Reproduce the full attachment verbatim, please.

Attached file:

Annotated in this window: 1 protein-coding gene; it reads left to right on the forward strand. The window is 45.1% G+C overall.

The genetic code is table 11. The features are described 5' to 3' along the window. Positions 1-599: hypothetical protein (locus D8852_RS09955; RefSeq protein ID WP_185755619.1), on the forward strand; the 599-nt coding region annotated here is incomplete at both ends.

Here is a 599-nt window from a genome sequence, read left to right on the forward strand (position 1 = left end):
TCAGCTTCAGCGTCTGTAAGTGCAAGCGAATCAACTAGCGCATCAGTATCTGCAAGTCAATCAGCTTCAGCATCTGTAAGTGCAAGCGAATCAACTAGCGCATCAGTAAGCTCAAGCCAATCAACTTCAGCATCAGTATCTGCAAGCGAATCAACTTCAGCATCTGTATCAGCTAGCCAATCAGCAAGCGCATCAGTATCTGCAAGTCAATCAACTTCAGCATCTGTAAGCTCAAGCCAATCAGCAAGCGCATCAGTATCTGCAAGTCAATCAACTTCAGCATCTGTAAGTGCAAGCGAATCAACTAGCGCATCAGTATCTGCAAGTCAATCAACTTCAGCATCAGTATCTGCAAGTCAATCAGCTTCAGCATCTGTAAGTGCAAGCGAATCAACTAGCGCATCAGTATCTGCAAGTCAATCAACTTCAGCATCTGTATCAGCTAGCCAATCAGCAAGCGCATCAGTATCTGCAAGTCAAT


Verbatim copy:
Annotated in this window: 1 protein-coding gene; it reads left to right on the forward strand. The window is 45.1% G+C overall.

The genetic code is table 11. The features are described 5' to 3' along the window. Positions 1-599: hypothetical protein (locus D8852_RS09955; RefSeq protein ID WP_185755619.1), on the forward strand; the 599-nt coding region annotated here is incomplete at both ends.

Here is a 599-nt window from a genome sequence, read left to right on the forward strand (position 1 = left end):
TCAGCTTCAGCGTCTGTAAGTGCAAGCGAATCAACTAGCGCATCAGTATCTGCAAGTCAATCAGCTTCAGCATCTGTAAGTGCAAGCGAATCAACTAGCGCATCAGTAAGCTCAAGCCAATCAACTTCAGCATCAGTATCTGCAAGCGAATCAACTTCAGCATCTGTATCAGCTAGCCAATCAGCAAGCGCATCAGTATCTGCAAGTCAATCAACTTCAGCATCTGTAAGCTCAAGCCAATCAGCAAGCGCATCAGTATCTGCAAGTCAATCAACTTCAGCATCTGTAAGTGCAAGCGAATCAACTAGCGCATCAGTATCTGCAAGTCAATCAACTTCAGCATCAGTATCTGCAAGTCAATCAGCTTCAGCATCTGTAAGTGCAAGCGAATCAACTAGCGCATCAGTATCTGCAAGTCAATCAACTTCAGCATCTGTATCAGCTAGCCAATCAGCAAGCGCATCAGTATCTGCAAGTCAAT